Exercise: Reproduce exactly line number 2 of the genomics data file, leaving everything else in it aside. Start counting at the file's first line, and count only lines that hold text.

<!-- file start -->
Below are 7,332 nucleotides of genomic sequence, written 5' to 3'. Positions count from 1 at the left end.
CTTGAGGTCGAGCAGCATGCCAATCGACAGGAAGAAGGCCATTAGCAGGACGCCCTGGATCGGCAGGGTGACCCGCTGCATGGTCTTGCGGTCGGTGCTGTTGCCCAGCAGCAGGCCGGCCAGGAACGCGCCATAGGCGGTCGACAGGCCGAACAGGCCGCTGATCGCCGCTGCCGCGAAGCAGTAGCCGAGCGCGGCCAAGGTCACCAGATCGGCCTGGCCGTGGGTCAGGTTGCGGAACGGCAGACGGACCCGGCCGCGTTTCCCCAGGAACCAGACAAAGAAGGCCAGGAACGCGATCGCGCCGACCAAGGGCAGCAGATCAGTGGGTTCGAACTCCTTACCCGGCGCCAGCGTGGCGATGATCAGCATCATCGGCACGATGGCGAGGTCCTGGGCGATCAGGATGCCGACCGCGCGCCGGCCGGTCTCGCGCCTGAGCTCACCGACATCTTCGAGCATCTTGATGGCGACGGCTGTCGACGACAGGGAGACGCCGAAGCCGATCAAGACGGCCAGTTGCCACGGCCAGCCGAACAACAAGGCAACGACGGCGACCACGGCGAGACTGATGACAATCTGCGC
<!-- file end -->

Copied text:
CTTGAGGTCGAGCAGCATGCCAATCGACAGGAAGAAGGCCATTAGCAGGACGCCCTGGATCGGCAGGGTGACCCGCTGCATGGTCTTGCGGTCGGTGCTGTTGCCCAGCAGCAGGCCGGCCAGGAACGCGCCATAGGCGGTCGACAGGCCGAACAGGCCGCTGATCGCCGCTGCCGCGAAGCAGTAGCCGAGCGCGGCCAAGGTCACCAGATCGGCCTGGCCGTGGGTCAGGTTGCGGAACGGCAGACGGACCCGGCCGCGTTTCCCCAGGAACCAGACAAAGAAGGCCAGGAACGCGATCGCGCCGACCAAGGGCAGCAGATCAGTGGGTTCGAACTCCTTACCCGGCGCCAGCGTGGCGATGATCAGCATCATCGGCACGATGGCGAGGTCCTGGGCGATCAGGATGCCGACCGCGCGCCGGCCGGTCTCGCGCCTGAGCTCACCGACATCTTCGAGCATCTTGATGGCGACGGCTGTCGACGACAGGGAGACGCCGAAGCCGATCAAGACGGCCAGTTGCCACGGCCAGCCGAACAACAAGGCAACGACGGCGACCACGGCGAGACTGATGACAATCTGCGC